State reports success in its war against desert locusts
By George Kebaso and Nicholas Waitathu
The government has reported 80 percent success in containing the second locust invasion in the country.
Reports came even as the United Nation’s Food and Agriculture Organisation (FAO) attributed the achievement on a number of strategies and operations, which have been going on along Kenya’s border with Ethiopia and Somalia.
FAO said intense aerial and ground surveillance accompanied by spraying of pesticides using aircraft and sprayer vehicles for the last one-month has left the heavy locust swarms in swarmlets less lethal.
Government spokesman Cyrus Oguna who called on Kenyans not to panic as the State on top of the situation, said there’s sufficient logistics; both in personnel and required resources to deal with the state of affairs occasioned by the desert locust attack.
“A combination of strategies has enabled us to achieve the success in containing the desert locusts. The FAO has told us that currently the ongoing operations are targeting about 156 swarms, while slightly over 303 swarms have been sprayed through aerial and ground operations,” he said at the end of a two-day assessment in Isiolo, Meru and Laikipia counties.
Success rate FAO is estimating over 80 percent success rate, and said it will give a clear picture on the remaining 20 percent by the end of March.
In the last one week for instance, digital information beamed by the Earth Ranger system run by 51 degrees, an FAO partner, and shows that there has been little locust activity around suspected areas in Northwest Somaliland Coast.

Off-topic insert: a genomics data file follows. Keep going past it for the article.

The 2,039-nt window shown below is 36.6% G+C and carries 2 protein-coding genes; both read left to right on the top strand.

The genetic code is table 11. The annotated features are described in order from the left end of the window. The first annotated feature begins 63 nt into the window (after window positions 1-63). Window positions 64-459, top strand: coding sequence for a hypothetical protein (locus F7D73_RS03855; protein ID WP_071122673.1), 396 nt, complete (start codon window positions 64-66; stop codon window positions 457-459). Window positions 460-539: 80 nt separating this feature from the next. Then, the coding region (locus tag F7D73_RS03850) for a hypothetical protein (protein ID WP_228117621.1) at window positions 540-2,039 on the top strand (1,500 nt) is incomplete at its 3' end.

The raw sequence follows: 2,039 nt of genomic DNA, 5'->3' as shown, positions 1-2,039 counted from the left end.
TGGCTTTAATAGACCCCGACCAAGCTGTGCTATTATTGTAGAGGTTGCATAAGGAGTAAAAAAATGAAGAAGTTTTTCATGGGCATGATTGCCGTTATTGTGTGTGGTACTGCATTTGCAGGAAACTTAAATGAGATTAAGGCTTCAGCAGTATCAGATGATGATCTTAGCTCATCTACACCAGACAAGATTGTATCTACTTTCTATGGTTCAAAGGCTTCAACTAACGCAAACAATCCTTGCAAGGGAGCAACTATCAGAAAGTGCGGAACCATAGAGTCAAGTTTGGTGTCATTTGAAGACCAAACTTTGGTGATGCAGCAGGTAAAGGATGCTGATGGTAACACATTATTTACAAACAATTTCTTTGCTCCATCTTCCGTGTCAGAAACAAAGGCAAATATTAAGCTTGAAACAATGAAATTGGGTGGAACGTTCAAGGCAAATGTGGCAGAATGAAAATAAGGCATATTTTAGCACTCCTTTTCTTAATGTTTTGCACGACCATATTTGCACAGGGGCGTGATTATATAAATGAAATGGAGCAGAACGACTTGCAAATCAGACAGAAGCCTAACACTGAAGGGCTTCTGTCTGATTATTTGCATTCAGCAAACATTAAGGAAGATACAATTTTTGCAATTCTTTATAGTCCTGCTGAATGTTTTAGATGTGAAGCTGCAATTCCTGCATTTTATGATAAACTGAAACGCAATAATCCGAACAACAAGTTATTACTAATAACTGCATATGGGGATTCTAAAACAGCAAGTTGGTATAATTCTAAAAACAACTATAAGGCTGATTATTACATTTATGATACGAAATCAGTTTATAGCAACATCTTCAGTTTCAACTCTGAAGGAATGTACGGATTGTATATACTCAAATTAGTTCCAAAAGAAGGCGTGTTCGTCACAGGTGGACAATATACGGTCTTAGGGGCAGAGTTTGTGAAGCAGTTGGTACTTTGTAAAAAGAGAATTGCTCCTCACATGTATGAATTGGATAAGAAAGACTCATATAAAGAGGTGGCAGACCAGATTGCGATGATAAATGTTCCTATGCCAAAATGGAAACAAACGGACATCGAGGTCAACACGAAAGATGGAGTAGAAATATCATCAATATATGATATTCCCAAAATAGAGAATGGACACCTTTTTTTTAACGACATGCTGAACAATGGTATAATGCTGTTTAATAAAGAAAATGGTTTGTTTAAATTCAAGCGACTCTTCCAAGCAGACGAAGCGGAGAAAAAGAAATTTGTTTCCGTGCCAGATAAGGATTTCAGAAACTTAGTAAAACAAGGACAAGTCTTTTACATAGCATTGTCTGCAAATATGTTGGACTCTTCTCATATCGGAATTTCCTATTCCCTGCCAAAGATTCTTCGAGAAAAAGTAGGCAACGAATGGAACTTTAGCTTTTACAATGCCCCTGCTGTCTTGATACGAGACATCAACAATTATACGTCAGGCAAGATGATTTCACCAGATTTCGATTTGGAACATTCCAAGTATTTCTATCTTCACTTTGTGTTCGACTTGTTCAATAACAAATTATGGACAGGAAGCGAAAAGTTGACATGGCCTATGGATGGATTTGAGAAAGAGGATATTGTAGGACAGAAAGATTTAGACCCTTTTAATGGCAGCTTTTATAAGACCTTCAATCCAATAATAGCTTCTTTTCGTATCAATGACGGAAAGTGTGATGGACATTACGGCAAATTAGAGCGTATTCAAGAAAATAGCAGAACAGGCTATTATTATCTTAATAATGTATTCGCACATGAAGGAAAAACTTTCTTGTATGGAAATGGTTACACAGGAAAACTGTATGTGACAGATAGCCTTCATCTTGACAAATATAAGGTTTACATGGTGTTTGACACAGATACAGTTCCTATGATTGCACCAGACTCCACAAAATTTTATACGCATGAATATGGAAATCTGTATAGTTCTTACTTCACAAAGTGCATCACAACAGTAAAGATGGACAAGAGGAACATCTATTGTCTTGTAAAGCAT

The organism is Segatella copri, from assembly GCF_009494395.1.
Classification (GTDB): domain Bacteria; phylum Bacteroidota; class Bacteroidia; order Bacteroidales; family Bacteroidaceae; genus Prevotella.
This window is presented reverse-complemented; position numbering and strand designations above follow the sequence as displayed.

But an upbeat Oguna said the whole exercise - which began around mid January - required an estimated 320, 000 litres of pesticides to fight the second desert locust wave as swarms increased from Somalia and Ethiopia.
“We have no shortage of pesticides and we are good to go as far as this second wave of invasion is concerned,” he said at Lewa conservancy where 51 degrees is running its digital programme from.
He said the Government in partnership with FAO has put in place various measures to combat the locusts.
“In total there are nine aircrafts for spraying and surveillance,” Oguna said. The government spokesman said so far, 1, 673 scouts have also been trained in ground surveillance, reporting on presence and control of the desert locusts.
“The first line of containment is surveillance so those that are involved are critical in the containment programme,” he added expressing apprehension about lack of commitment for collaboration from the neighbouring countries where the locusts originate from.
Hampered operations Instability in Yemen, Somalia and Southern Ethiopia, specifically in the Oromia region had hampered operations by the FAO and other partners.
Oguna said two more operation bases had been established in Mandera and Witu in Lamu on top of four old ones that have been re-activated in Garissa; Wajir, Turkana, and Isiolo to enhance containment activities.
“The government will spare no efforts to ensure locusts are eliminated once and for all,” he said. Oguna said, besides FAO, the Government is also working with local administration in the interventions to support in the desert locust control process.
On a positive note, the FAO reported through its digital.map tracking of the locusts that in the last four days, the destructive insects have not flown into the country from Somalia.